Smile! 5 Ways to Raise a More Confident Child

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The other day, our two-and-a-half year old was eating her breakfast – just like any morning – when out of the blue she exclaimed, “I so wonderful!”

Confidence? She’s definitely got it.

Of course, it’s my job as a parent to make sure her self-confidence stays at a healthy level. I remind her often that she’s beautiful and, because every strong woman is more than just a pretty face, I also tell her that she’s smart, funny, creative and, of course, wonderful.

I know the battle to maintain her self-esteem is never-ending, but it’s never too early to start. The following are just a few of the many methods I’ve used to help our toddler feel terrific about herself and confident around others.


For kids, just about any task is a new experience. As such, it might take a little while to get the hang of it, even if it’s a simple task like tying shoes or brushing teeth. Like any new challenge, confidence comes from experience. The more you do something, the better you become at it, and the more confident you become. As parents, it’s important for us to encourage our children during the first few attempts of a new experience. A little praise, even if the attempt isn’t perfect, will go a long way!


The old saying – “Don’t cry over spilled milk.” – is a perfect example of this lesson. If your child makes a mistake, react calmly and don’t make a big deal out of it. Overreacting to minor mistakes might make your toddler feel “stupid,” which can lead to low self worth and low self esteem.


Statements like “Why can’t you be more like your brother?” are a sure-fire way to make a child feel insecure and inadequate. Comparing your child to others – friends or siblings – should be avoided. A better idea is to highlight your child’s differences and personal strengths, and remind her how these traits make her unique and special.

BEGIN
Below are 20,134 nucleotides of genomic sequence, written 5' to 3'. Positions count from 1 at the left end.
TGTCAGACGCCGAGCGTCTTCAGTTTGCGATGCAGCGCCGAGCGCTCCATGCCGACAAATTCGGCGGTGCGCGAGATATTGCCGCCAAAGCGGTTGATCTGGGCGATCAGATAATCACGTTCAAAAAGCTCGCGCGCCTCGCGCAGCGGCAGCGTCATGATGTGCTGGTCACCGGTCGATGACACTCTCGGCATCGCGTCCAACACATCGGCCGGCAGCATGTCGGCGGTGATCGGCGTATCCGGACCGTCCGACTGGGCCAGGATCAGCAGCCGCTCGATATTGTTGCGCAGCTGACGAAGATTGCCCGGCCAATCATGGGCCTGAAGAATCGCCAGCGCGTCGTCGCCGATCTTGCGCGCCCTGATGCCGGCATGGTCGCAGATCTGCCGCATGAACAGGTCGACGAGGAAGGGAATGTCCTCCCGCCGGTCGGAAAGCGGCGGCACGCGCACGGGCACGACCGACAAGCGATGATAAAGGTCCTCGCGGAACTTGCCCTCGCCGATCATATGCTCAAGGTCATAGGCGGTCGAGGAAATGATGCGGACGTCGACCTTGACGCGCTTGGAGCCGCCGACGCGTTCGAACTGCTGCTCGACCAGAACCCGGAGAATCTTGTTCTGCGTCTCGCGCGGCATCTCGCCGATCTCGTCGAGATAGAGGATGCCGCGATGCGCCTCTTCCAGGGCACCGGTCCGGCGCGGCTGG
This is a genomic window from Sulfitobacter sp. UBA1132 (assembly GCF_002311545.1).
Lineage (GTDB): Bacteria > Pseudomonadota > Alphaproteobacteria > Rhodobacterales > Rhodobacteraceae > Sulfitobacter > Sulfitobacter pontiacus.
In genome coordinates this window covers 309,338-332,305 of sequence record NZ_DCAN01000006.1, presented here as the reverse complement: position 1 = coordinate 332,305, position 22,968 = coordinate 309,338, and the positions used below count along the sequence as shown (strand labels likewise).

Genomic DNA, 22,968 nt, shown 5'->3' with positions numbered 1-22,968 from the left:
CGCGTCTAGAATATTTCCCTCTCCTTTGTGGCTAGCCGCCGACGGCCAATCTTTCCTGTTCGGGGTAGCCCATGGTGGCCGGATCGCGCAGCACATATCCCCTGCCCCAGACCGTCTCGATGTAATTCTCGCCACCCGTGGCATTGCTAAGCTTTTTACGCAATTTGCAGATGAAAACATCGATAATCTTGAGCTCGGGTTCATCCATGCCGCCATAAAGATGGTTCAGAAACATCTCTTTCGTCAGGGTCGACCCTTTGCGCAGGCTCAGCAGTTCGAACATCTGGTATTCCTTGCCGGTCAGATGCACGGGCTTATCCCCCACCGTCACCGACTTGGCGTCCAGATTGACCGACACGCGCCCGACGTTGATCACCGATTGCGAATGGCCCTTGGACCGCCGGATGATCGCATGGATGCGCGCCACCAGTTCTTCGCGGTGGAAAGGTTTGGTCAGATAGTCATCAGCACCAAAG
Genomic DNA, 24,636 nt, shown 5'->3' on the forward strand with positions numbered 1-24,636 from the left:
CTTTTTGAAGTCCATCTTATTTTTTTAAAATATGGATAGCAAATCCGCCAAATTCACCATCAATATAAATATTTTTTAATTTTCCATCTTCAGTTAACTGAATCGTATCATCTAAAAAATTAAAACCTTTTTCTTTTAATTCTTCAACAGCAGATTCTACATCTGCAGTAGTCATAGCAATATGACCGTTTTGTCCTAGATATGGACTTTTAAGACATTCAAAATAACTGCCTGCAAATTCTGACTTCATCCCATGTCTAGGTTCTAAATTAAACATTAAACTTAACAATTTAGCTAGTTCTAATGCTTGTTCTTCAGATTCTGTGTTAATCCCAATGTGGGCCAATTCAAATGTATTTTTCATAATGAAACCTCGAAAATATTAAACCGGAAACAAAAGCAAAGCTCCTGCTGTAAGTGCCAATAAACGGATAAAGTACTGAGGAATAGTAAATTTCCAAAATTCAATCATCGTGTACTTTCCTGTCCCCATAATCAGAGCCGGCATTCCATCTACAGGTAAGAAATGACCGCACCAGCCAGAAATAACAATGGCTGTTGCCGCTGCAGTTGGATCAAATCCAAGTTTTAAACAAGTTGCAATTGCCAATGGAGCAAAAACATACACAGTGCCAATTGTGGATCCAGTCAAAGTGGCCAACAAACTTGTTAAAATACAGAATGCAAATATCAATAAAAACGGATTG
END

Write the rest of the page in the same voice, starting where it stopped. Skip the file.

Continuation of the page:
Your kids are constantly watching and learning from you, which is why it’s important to portray healthy, confident social skills yourself. In church, interact with fellow worshippers with confidence. During play dates, engage with other children her age (“Your shirt looks really nice, Jacob!”) to show her that there’s nothing to fear when it comes to communicating with others.


Kids (and adults) who have a healthy smile will feel naturally better about themselves. Regular brushing is important, but when they get older (around six years), products like ACT for Kids Mouthwash can help keep your child’s smile healthy and strong. Kids love ACT for Kids because it’s easy to use, tastes great, and has fun characters. Moms love it because it makes dental checkups easier and it makes teeth up to two times stronger and reduces cavities by up to 40 percent.

For more information about ACT for Kids, including a $1 coupon, check out the ACT for Kids website!

I was compensated for this blog post while participating in the SocialMoms and ACT Kids blogging program. The opinions and ideas expressed here are my own. To read more posts on this topic, click here.

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  1. Great post!

  2. Love these tips – I think that one of the most important jobs that we have as moms is to help our kids grow up with confidence – to know what’s right and wrong, to make the right choices, to be sure enough about themselves to stand up for what they believe in. Great post 🙂

  3. Awesome tips! Adults sometimes forget that their words are the ones that can make or break a child 🙂

  4. So so important to lead by example!! Especially mom’s & their little girls! Great post! And how awesome is it that she already believes she’s WONDERFUL!!!!! 🙂

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